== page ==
Certain to be detested by kindergarten teachers everywhere, Sara Colangelo's is-she-really-doing-that? queasy-comedy The Kindergarten Teacher is so consummately cringe-inducing that you might have to peek at it through hands clasped over your eyes. I call it a quease-comedy because I laughed, a lot, although I seemed to be the only person in the screening room doing so. But it's something more rich and unsettling than so flip to suggest a coinage. Writer-director Colangelo's second feature is often disquieting, verging at times into thriller territory. It toys with a big-idea question -- what would you do if you thought you knew a Mozart-like child genius whose family didn't support the kid's gift? — but even more purposefully is toying with us. Just how many terrible choices are you willing to forgive a protagonist with whom you emphasize?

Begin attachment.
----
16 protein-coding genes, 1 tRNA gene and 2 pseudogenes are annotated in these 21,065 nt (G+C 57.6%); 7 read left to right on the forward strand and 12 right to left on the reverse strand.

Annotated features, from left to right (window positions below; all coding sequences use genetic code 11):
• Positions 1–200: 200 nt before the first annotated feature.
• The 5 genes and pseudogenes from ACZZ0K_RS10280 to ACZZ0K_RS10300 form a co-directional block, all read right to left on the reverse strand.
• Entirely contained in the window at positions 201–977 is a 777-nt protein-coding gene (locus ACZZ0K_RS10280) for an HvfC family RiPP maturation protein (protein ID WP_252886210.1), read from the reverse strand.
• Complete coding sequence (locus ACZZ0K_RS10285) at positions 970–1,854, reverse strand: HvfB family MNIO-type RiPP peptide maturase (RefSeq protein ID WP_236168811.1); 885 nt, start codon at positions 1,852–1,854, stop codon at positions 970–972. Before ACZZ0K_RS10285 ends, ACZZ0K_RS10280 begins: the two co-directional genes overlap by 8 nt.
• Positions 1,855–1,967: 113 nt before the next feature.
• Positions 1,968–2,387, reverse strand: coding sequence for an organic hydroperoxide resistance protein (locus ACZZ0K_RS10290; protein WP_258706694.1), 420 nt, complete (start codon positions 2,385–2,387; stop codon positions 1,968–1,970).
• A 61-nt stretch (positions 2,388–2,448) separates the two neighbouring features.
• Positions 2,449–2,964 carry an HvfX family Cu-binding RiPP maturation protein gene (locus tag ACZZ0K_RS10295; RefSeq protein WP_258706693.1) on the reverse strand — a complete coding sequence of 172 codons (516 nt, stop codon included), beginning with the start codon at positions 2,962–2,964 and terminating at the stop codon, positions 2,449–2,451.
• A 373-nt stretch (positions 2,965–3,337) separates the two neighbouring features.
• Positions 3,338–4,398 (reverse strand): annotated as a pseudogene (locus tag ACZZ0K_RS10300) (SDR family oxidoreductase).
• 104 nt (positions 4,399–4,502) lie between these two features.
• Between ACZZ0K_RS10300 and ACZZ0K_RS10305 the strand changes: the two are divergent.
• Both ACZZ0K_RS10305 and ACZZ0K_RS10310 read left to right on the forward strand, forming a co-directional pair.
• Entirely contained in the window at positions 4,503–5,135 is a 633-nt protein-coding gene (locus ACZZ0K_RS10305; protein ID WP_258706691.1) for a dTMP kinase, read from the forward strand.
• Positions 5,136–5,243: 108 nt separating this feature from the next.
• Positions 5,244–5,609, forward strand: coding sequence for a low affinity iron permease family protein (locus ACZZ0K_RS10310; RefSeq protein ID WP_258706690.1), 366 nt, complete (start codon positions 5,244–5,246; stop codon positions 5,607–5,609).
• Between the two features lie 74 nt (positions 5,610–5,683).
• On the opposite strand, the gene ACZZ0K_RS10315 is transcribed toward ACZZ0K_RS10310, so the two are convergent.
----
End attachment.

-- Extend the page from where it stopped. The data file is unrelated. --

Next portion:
The teacher in question, played by an excellent Maggie Gyllenhaal, takes an insistent interest in the life and (apparent) art of 5-year-old student Jimmy (Parker Sevak), who occasionally goes into a shuffling trance and mumble-recites evocative verses of his own invention. Lisa, the teacher, jots one down and passes it off as her own in her continuing education poetry workshop, winning the admiration of her foxy instructor, Gael Garcia Bernal.
So Lisa dedicates herself to shaking some more lines out of the kid. But slowly, murkily, Lisa's motivation blossoms from self-aggrandizement to something more zealous: She's not just impressing her own teacher, she's keeping the light of genius lit for the benefit of humanity. (Which, of course, is even more self-aggrandizing.) The Kindergarten Teacher dares us to work out for ourselves, from moment to moment, whether Lisa is a hero, a monster or something in-between.